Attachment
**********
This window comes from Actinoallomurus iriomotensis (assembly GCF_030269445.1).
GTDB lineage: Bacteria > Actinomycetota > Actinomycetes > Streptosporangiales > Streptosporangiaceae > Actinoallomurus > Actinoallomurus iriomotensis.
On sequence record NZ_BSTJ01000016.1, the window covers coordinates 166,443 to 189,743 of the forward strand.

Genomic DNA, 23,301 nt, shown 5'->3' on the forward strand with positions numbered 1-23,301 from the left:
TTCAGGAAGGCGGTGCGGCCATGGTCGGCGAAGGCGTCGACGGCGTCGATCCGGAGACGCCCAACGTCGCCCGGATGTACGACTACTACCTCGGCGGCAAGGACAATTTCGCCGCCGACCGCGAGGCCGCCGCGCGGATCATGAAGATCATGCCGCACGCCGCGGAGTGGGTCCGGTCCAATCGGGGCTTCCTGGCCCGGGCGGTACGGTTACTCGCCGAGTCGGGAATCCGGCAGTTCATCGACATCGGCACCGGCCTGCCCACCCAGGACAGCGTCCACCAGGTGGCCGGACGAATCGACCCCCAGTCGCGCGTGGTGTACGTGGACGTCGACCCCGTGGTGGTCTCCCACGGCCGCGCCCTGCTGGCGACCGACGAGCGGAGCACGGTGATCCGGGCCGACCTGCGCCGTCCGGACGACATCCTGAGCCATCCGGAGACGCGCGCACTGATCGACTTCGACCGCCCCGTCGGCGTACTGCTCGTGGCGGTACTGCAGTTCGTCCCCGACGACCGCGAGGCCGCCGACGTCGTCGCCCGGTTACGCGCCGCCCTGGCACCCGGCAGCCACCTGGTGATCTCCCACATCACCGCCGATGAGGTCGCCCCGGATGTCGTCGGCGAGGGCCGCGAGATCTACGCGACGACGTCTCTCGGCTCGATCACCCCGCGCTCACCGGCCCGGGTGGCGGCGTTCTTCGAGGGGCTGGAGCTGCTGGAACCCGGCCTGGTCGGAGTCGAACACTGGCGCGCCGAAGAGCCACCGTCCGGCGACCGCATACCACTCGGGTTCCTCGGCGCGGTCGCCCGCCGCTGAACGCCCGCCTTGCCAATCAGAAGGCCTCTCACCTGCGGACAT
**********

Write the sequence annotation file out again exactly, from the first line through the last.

This window comes from Actinoallomurus iriomotensis (assembly GCF_030269445.1).
GTDB lineage: Bacteria > Actinomycetota > Actinomycetes > Streptosporangiales > Streptosporangiaceae > Actinoallomurus > Actinoallomurus iriomotensis.
On sequence record NZ_BSTJ01000016.1, the window covers coordinates 166,443 to 189,743 of the forward strand.

Genomic DNA, 23,301 nt, shown 5'->3' on the forward strand with positions numbered 1-23,301 from the left:
TTCAGGAAGGCGGTGCGGCCATGGTCGGCGAAGGCGTCGACGGCGTCGATCCGGAGACGCCCAACGTCGCCCGGATGTACGACTACTACCTCGGCGGCAAGGACAATTTCGCCGCCGACCGCGAGGCCGCCGCGCGGATCATGAAGATCATGCCGCACGCCGCGGAGTGGGTCCGGTCCAATCGGGGCTTCCTGGCCCGGGCGGTACGGTTACTCGCCGAGTCGGGAATCCGGCAGTTCATCGACATCGGCACCGGCCTGCCCACCCAGGACAGCGTCCACCAGGTGGCCGGACGAATCGACCCCCAGTCGCGCGTGGTGTACGTGGACGTCGACCCCGTGGTGGTCTCCCACGGCCGCGCCCTGCTGGCGACCGACGAGCGGAGCACGGTGATCCGGGCCGACCTGCGCCGTCCGGACGACATCCTGAGCCATCCGGAGACGCGCGCACTGATCGACTTCGACCGCCCCGTCGGCGTACTGCTCGTGGCGGTACTGCAGTTCGTCCCCGACGACCGCGAGGCCGCCGACGTCGTCGCCCGGTTACGCGCCGCCCTGGCACCCGGCAGCCACCTGGTGATCTCCCACATCACCGCCGATGAGGTCGCCCCGGATGTCGTCGGCGAGGGCCGCGAGATCTACGCGACGACGTCTCTCGGCTCGATCACCCCGCGCTCACCGGCCCGGGTGGCGGCGTTCTTCGAGGGGCTGGAGCTGCTGGAACCCGGCCTGGTCGGAGTCGAACACTGGCGCGCCGAAGAGCCACCGTCCGGCGACCGCATACCACTCGGGTTCCTCGGCGCGGTCGCCCGCCGCTGAACGCCCGCCTTGCCAATCAGAAGGCCTCTCACCTGCGGACAT